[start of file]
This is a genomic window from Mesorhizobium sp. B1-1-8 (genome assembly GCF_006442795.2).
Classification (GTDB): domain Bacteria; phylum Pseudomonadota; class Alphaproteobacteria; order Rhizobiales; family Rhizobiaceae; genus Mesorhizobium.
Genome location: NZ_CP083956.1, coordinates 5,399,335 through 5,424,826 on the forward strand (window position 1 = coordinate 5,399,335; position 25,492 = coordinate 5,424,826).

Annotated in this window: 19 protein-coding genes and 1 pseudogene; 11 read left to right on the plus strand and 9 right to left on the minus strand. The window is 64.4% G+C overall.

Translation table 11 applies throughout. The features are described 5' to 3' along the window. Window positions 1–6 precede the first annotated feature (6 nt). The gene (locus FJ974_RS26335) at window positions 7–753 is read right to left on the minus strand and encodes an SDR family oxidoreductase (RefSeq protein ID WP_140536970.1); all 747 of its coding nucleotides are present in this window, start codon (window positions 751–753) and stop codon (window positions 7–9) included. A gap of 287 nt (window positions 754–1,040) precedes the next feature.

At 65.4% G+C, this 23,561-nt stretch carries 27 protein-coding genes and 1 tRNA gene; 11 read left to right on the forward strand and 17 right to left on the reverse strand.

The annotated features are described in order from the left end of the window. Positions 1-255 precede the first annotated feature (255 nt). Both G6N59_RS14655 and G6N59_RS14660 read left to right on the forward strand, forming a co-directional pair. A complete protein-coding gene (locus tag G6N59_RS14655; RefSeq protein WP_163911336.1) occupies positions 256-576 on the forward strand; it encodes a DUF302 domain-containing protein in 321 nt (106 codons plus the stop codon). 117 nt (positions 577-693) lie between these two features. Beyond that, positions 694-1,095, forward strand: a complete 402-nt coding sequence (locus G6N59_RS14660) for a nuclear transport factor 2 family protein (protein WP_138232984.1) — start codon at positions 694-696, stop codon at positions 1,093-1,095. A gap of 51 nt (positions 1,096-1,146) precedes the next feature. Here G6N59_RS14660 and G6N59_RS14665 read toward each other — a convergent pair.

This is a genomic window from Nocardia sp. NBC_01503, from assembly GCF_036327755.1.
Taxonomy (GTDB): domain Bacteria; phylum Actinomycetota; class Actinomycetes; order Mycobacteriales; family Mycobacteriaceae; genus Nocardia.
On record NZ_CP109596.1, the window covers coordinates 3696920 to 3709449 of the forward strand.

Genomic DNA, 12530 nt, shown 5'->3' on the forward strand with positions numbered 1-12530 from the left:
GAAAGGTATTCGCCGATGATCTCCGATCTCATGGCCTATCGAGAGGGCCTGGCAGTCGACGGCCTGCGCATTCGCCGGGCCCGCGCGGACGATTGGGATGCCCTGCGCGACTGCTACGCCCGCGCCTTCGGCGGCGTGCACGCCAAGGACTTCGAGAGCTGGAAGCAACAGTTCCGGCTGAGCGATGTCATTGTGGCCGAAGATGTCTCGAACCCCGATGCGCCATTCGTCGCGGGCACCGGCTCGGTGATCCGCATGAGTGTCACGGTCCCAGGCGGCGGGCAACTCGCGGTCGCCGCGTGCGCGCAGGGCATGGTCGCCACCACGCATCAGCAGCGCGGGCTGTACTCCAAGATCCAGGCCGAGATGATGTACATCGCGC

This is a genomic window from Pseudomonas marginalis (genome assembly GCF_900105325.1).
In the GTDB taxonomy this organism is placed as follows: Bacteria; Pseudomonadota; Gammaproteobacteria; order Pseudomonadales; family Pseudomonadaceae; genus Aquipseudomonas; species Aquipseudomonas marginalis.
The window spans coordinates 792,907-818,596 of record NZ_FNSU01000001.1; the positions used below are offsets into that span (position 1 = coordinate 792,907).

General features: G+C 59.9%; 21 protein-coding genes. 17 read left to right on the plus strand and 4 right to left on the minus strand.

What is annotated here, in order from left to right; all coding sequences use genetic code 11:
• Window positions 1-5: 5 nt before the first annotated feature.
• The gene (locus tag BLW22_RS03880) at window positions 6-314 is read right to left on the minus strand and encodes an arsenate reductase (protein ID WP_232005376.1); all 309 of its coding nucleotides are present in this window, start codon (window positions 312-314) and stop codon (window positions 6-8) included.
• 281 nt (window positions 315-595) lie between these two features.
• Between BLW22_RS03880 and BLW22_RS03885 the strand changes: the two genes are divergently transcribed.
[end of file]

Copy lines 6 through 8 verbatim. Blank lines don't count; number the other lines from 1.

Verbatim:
At 65.4% G+C, this 23,561-nt stretch carries 27 protein-coding genes and 1 tRNA gene; 11 read left to right on the forward strand and 17 right to left on the reverse strand.

The annotated features are described in order from the left end of the window. Positions 1-255 precede the first annotated feature (255 nt). Both G6N59_RS14655 and G6N59_RS14660 read left to right on the forward strand, forming a co-directional pair. A complete protein-coding gene (locus tag G6N59_RS14655; RefSeq protein WP_163911336.1) occupies positions 256-576 on the forward strand; it encodes a DUF302 domain-containing protein in 321 nt (106 codons plus the stop codon). 117 nt (positions 577-693) lie between these two features. Beyond that, positions 694-1,095, forward strand: a complete 402-nt coding sequence (locus G6N59_RS14660) for a nuclear transport factor 2 family protein (protein WP_138232984.1) — start codon at positions 694-696, stop codon at positions 1,093-1,095. A gap of 51 nt (positions 1,096-1,146) precedes the next feature. Here G6N59_RS14660 and G6N59_RS14665 read toward each other — a convergent pair.

This is a genomic window from Nocardia sp. NBC_01503, from assembly GCF_036327755.1.